2nd Week of Advent – Wednesday

Here is the Collect for Wednesday of the 2nd Week of Advent.

COLLECT:
Omnipotens Deus, qui nos praecipis
iter Christo Domino praeparare,
concede propitius, ut nullis infirmitatibus fatigemur,
qui caelestis medici consolantem praesentiam sustinemus.

This prayer is ancient, from Rotulus 6 published with the Veronese Sacramentary.

Notice the image of Christ as medicus, physician.  

English translation?

I think maybe some of you might take a crack at it today.

LITERAL VERSION:

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5 Responses to 2nd Week of Advent – Wednesday

  1. Joshua says:

    Almighty God, who instructs us to prepare the way for Christ the Lord, favourably grant that we, who sustain the present consolation of the heavenly physician, may be wearied by no infimities .

    But then again praesentiam is not an adjective I don’t think….

  2. Andrew says:

    Almighty God, you who bid us
    to prepare a way for Christ the Lord
    grant kindly that we may not tire by any weaknesses,
    we who are being sustained by the consoling presence of the heavenly physician

    Omnipotens is He who can do all things: omnia potest.

    Praecipis is from praecipere or prae capere, that is to seize before, or to start something and therefore to instruct or admonish or to command or bid someone.

    Iter is derived from “ire”: to go and it can mean therefore a journey or a march or the right way to get somewhere or also a course or a method.

    Concede is con cede. Cedere is to yield or give ground or grant something. Propitius comes from prope which is near, therefore propitius, a, um is something that is “neary” if there was such a word, perhaps intimate might come close.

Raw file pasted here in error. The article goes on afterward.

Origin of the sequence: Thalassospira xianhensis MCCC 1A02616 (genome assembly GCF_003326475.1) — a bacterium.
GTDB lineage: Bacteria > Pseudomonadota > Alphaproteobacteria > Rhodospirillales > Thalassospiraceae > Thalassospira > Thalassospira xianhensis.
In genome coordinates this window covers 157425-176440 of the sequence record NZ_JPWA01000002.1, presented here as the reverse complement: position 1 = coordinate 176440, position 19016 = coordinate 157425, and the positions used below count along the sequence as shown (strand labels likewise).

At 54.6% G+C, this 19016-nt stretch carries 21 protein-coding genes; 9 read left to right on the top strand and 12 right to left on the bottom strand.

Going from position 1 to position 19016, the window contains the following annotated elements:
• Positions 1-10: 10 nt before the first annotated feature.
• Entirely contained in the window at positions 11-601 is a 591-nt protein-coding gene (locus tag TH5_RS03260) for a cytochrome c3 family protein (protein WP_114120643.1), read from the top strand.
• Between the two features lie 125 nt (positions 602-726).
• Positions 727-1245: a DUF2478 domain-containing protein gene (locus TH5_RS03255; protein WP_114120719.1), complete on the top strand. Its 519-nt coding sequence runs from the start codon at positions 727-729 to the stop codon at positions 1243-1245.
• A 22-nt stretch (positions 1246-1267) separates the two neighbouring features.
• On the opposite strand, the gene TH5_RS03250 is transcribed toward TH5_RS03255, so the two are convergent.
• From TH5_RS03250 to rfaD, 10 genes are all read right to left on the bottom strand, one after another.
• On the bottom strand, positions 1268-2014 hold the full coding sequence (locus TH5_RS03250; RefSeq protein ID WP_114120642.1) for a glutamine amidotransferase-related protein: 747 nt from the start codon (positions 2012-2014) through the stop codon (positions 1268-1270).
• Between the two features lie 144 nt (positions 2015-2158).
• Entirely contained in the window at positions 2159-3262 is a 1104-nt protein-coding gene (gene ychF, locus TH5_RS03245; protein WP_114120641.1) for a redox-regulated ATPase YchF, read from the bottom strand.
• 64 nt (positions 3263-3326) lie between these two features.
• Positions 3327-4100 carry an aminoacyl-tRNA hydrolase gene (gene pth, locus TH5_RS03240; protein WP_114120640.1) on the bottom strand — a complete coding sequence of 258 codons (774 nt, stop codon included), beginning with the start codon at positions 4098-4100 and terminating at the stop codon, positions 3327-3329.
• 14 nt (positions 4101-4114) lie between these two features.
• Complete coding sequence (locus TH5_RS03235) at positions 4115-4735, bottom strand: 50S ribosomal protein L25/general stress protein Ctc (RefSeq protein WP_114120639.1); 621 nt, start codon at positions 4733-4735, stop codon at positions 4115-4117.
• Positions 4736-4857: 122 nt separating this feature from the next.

Infirmitas is weakness and also sickness, instability, fickleness: comes from in firmus, i.e. not firm.

    Fatigare is to tire but also to harass. So the meaning is: may we not be harassed into a state of fickleness. Or also: may we not be tired by any weaknesses. There are various levels of meaning here.

    Mederi is to heal and medicus is a healer. Caelestis medicus is a heavenly healer.

    Consolatio is derived from con solatio: solari is to comfort or soothe or relieve someone that is to offer solacium or solamen. and therefore to be a consolator.

    Finally sustinere comes from sub tenere, i.e. to support, hold up, sustain. Tenere is to hold, keep, preserve, etc. so we might say uphold.

    The best rendition by far is the one given: what a delight to speak or to hear Latin. One almost experiences a certain soothing effect as you slowly recite it:

    Omnipotens Deus, qui nos praecipis
    iter Christo Domino praeparare,
    concede propitius, ut nullis infirmitatibus fatigemur,
    qui caelestis medici consolantem praesentiam sustinemus.

    Ahhhh! Lingua latina, delectatio maxima.

  3. Tom says:

    Some “lame duck” translations:

    NLC: Almighty God, You have told us to prepare the way for Christ our Lord.
    Grant that our infirmities may not overcome us, for we have the comforting presence of the Heavenly Physician to support us.

    FDLC: Almighty God, You bid us to prepare the way for Christ our Lord.
    Grant that we who are sustained by the presence of the Divine Physicianmay not be fatigued by any weakness.

  4. Joshua says:

    I realise that consolationem was modifying praesentiam. Andrew, why did you take sustinemus as passive. It makes more sense that way context wise, but grammatically the verb is active isn’t it? If we take it as uphold maybe that works

    Almighty God, who instructs us to prepare the way for Christ the Lord, favourably grant that we, who uphold the consoling presence of the heavenly physician, may be wearied by no infimities .

  5. Andrew says:

    Yes, come to think of it, sutinemus is active and I translated it as “we are being sustained”. I am not sure why I did it. It somehow seems to come closer to the meaning intended in Latin. Perhaps because we are the passive beneficiaries of the consoling presence?